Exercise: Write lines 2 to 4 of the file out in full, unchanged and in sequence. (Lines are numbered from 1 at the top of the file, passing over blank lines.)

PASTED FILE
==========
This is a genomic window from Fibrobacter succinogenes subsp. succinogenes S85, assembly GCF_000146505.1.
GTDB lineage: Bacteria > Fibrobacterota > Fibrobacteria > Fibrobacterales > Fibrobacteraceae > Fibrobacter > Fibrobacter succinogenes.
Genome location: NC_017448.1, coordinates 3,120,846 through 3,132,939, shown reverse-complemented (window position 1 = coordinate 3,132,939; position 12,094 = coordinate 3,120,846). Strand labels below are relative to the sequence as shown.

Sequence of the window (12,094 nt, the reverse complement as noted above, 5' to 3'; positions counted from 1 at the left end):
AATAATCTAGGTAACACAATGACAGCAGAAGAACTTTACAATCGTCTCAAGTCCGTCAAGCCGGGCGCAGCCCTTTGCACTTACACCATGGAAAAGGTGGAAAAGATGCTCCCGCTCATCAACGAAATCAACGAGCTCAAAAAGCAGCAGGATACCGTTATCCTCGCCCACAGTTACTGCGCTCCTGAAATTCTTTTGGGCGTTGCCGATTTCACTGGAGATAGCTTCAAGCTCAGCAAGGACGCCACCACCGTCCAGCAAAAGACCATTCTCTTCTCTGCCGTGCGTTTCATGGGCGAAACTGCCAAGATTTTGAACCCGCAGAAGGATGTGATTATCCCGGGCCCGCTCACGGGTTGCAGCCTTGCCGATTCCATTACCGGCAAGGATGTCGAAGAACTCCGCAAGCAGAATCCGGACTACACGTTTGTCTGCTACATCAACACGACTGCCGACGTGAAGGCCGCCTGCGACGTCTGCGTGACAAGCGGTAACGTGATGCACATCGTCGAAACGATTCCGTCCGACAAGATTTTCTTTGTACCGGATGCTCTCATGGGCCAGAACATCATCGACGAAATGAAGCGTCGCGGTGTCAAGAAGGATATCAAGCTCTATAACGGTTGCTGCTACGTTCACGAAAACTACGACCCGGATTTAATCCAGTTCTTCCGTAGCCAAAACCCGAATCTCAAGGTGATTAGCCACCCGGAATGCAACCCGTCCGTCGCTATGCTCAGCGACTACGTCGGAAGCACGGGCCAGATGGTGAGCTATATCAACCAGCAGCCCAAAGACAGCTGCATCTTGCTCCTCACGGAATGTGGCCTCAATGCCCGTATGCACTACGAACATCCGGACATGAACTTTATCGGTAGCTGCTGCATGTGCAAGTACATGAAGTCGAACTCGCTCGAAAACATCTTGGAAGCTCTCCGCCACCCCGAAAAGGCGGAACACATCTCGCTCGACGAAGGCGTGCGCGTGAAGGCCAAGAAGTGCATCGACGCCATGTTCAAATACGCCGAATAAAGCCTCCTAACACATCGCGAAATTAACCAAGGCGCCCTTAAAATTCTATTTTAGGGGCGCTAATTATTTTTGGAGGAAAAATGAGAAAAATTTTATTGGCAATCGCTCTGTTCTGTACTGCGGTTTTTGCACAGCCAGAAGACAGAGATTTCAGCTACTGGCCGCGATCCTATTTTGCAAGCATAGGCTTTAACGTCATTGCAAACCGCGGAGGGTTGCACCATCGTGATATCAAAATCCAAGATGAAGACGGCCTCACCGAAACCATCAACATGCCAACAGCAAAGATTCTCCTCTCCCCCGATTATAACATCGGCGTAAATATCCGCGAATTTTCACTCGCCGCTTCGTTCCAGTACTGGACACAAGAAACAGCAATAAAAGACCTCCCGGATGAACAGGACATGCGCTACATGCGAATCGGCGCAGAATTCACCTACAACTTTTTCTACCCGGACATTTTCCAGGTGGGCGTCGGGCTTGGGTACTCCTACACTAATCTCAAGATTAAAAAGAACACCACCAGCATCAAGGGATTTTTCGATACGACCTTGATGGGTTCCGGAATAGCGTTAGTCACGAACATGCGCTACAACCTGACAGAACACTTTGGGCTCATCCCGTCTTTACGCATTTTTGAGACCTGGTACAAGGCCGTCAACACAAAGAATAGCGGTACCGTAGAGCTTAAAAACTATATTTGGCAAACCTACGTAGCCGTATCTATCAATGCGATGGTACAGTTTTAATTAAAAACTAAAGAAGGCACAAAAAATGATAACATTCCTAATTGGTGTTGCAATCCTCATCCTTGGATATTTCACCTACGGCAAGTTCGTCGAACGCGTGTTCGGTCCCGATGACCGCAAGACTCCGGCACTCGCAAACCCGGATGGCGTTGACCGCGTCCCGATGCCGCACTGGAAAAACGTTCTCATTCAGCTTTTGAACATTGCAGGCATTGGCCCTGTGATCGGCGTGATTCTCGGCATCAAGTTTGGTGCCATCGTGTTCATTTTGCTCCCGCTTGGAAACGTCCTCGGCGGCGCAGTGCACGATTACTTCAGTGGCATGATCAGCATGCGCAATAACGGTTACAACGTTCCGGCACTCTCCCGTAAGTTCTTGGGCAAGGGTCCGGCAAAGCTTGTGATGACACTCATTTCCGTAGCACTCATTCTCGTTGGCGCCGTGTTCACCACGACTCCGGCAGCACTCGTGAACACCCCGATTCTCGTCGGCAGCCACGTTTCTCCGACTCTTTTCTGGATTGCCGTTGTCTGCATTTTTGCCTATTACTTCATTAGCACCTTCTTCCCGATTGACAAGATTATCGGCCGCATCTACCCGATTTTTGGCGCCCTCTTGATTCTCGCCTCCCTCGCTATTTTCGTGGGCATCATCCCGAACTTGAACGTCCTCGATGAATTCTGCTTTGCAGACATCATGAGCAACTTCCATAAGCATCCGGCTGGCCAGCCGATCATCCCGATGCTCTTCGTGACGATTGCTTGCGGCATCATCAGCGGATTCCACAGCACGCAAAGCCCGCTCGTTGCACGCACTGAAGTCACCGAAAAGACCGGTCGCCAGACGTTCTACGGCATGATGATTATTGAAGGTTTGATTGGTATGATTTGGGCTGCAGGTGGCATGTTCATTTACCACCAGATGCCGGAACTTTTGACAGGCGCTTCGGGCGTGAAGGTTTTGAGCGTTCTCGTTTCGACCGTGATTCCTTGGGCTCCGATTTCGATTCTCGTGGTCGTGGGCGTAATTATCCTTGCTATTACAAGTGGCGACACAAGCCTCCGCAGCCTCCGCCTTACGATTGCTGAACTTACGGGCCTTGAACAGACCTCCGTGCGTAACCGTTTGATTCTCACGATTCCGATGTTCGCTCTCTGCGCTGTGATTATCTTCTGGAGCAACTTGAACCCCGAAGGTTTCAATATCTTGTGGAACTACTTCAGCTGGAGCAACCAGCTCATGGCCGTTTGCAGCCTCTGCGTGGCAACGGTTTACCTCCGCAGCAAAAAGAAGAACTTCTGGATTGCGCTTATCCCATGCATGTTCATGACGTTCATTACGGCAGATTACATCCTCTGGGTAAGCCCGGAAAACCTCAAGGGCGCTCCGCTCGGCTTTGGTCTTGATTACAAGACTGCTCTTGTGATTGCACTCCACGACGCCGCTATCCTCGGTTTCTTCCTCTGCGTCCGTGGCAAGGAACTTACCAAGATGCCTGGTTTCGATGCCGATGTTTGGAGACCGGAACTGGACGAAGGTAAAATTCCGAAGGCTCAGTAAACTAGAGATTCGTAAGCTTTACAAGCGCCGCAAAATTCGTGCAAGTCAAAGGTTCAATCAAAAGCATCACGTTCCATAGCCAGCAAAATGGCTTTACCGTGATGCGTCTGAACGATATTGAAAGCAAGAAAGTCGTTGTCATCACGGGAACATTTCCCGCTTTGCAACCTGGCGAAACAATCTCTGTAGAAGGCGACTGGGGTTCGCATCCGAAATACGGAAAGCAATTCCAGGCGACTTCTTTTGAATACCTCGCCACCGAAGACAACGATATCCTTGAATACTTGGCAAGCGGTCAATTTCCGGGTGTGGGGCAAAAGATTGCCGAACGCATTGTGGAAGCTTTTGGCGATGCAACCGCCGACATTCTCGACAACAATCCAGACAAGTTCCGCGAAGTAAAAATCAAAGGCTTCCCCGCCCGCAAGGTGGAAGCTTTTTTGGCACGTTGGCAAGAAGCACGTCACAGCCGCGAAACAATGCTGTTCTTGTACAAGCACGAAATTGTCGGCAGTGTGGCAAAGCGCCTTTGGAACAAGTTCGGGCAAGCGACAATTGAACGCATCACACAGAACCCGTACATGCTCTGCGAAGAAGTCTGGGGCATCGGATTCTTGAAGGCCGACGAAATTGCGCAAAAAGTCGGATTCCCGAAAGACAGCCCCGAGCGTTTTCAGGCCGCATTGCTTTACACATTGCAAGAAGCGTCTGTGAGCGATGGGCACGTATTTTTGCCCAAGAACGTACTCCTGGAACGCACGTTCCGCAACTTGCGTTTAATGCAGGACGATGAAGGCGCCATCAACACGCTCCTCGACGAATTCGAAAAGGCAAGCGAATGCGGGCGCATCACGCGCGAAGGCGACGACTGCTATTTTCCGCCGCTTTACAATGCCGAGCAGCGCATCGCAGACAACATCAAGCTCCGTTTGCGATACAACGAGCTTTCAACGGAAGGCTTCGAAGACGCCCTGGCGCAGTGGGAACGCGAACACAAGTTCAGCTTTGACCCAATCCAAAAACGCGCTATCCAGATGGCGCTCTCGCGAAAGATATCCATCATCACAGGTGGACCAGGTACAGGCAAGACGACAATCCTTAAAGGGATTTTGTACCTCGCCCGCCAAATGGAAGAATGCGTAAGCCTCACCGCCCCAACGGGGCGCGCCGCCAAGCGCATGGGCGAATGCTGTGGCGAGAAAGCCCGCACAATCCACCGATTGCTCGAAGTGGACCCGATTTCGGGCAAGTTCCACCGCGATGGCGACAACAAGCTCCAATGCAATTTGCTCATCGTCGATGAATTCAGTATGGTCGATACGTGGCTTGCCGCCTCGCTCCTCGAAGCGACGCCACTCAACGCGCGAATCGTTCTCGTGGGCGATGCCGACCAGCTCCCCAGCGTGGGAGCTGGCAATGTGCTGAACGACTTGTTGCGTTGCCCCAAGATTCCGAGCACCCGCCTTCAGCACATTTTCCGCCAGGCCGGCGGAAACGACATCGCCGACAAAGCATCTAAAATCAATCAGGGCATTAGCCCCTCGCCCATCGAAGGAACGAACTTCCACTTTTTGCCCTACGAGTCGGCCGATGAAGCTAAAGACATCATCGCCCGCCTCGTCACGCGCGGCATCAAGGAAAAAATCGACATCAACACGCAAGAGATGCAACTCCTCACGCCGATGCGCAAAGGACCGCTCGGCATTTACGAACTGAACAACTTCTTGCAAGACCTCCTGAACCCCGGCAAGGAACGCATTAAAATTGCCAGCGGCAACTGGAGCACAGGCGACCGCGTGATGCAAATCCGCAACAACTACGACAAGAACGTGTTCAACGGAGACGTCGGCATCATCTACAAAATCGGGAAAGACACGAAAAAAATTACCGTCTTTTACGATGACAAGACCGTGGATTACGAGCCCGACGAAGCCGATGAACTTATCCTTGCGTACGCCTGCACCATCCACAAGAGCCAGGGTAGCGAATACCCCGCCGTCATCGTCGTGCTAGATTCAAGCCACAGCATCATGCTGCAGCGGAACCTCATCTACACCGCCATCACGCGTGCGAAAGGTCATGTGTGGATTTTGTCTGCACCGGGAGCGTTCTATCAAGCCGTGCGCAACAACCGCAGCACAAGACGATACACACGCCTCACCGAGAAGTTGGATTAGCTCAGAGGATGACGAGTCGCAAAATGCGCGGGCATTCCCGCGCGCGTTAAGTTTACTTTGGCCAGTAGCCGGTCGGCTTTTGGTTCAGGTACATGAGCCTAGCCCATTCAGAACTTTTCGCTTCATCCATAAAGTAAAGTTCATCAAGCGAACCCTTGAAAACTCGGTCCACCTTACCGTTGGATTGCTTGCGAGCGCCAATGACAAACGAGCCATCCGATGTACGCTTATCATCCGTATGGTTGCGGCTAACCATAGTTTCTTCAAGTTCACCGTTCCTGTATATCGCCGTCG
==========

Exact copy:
GTDB lineage: Bacteria > Fibrobacterota > Fibrobacteria > Fibrobacterales > Fibrobacteraceae > Fibrobacter > Fibrobacter succinogenes.
Genome location: NC_017448.1, coordinates 3,120,846 through 3,132,939, shown reverse-complemented (window position 1 = coordinate 3,132,939; position 12,094 = coordinate 3,120,846). Strand labels below are relative to the sequence as shown.

Sequence of the window (12,094 nt, the reverse complement as noted above, 5' to 3'; positions counted from 1 at the left end):